Considering Foster Care or Adoption?

If you are anywhere near Austin, Texas, you should consider attending this conference—A Future and A Hope. You will find answers, inspiration, and encouragement whether you are in the beginning stages, want to help families who do foster and adopt, or are in the midst of fostering or have adopted.

This year the guest speaker is Dr. Karyn Purvis and her team from the Institute of Child Development at TCU. If you are not familiar with Dr. Purvis and her research, I recommend getting her book, The Connected Child: Bring hope and healing to your adoptive family.

Dr. Purvis draws from years of clinical and personal experience recommending an approach to working or parenting children “from a hard place” by empowering, connecting, and correcting.

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Surprise! The Cause of Your Child’s Misbehavior Might Not Be What You Think

Our son just turned four-years-old. He is bright, funny, adventuresome, lovable, good-looking, a good story-teller. I could go on and on. I tell people that I can brag on him because he doesn’t have our genes! Lately though his bad behavior has concerned Danielle and I. Sure some of his behavior  is typical four-year-old behavior. But this is more intense, frequent, and long-lasting.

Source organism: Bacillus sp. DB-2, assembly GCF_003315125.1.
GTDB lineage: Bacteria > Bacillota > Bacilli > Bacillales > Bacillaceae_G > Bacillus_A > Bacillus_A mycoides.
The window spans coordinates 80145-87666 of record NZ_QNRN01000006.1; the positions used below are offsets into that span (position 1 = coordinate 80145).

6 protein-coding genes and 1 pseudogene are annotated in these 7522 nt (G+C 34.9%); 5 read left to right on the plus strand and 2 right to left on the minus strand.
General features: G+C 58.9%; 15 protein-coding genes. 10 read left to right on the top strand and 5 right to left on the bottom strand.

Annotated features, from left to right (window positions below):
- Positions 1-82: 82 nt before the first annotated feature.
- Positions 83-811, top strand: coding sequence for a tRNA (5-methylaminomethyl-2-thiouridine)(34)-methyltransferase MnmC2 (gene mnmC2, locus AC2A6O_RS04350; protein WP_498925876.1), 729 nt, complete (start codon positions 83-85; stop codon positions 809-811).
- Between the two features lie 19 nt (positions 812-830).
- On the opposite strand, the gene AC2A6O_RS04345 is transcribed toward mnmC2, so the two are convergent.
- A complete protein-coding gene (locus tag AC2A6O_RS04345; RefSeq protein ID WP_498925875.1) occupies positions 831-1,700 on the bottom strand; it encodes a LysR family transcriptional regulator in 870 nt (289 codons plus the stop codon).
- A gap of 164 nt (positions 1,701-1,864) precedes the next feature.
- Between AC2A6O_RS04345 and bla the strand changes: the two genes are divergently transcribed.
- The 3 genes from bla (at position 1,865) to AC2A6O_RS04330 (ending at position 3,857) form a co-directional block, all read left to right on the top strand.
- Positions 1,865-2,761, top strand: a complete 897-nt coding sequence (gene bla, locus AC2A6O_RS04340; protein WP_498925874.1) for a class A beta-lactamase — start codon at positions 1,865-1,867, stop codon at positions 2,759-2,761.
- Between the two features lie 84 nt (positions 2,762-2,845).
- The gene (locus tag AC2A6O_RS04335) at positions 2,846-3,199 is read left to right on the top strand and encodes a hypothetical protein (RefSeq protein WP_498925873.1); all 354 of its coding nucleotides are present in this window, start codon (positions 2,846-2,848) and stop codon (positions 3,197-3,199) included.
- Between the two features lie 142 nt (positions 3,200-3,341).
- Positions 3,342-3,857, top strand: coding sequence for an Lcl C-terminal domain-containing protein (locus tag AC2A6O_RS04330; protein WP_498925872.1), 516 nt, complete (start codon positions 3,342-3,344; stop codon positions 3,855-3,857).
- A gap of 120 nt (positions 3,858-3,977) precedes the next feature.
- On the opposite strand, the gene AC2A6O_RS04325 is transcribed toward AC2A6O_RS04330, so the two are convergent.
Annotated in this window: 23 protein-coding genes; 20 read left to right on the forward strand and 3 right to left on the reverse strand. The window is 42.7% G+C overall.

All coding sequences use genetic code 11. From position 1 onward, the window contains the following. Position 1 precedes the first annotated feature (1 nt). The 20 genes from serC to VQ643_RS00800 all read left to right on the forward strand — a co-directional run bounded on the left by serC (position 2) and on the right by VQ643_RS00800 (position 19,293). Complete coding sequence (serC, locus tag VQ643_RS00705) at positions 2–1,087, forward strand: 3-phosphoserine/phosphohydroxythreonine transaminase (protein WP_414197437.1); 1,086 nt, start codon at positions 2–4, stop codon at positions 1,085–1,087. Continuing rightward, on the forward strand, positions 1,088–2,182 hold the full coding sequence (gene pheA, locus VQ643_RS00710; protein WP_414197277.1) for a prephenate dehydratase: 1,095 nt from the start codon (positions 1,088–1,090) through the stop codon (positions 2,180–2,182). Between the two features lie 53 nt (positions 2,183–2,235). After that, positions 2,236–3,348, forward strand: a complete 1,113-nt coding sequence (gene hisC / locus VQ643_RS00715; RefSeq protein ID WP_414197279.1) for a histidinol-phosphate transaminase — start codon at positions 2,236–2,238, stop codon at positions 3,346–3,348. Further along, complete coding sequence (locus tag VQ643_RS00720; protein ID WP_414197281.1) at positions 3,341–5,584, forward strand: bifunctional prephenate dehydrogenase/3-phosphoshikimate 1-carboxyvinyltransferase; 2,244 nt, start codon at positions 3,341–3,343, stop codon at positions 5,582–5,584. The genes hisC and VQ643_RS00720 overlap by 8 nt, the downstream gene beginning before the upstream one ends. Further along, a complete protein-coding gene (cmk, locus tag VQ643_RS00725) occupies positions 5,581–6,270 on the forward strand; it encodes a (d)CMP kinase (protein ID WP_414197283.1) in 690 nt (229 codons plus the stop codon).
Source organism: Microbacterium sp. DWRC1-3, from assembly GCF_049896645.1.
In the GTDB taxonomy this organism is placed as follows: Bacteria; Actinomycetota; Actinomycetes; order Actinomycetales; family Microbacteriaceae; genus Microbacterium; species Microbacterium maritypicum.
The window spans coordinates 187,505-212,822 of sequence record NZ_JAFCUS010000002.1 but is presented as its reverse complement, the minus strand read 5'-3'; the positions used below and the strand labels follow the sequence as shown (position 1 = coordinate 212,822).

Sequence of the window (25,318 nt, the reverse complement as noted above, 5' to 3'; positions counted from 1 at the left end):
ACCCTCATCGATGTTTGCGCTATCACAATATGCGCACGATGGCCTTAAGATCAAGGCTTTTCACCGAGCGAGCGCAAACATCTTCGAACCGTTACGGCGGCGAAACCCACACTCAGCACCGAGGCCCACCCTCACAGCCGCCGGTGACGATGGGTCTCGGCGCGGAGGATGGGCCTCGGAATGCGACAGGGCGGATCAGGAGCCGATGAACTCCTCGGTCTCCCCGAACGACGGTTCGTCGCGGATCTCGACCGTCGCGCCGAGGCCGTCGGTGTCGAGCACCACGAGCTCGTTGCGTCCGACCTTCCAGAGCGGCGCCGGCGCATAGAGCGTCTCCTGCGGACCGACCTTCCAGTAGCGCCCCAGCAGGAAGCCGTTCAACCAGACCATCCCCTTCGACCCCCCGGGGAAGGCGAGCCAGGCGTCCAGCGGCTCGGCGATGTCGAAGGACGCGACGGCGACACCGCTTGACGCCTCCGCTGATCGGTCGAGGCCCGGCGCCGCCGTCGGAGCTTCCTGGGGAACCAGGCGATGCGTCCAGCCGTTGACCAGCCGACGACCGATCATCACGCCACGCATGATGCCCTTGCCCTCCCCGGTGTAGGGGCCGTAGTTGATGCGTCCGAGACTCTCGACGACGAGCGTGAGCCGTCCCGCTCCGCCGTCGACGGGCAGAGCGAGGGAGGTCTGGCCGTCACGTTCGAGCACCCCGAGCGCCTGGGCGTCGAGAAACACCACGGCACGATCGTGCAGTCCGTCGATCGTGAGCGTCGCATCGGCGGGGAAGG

Photo Credit: Chance Agrella via Compfight cc

Photo Credit: Chance Agrella via Compfight cc

When our son yells at me, struggles in social settings or with sleep, refuses to listen or respond when I am talking to him…I admit my first thought and reaction is that he is a rebellious little dude. I want him to obey me. Right now!

This summer while Danielle was on a mission trip in Thailand, our son went to a day camp. Each day when I picked him up his shirt was soaked from him chewing on it. A sure sign of anxiety; and sensory processing issues.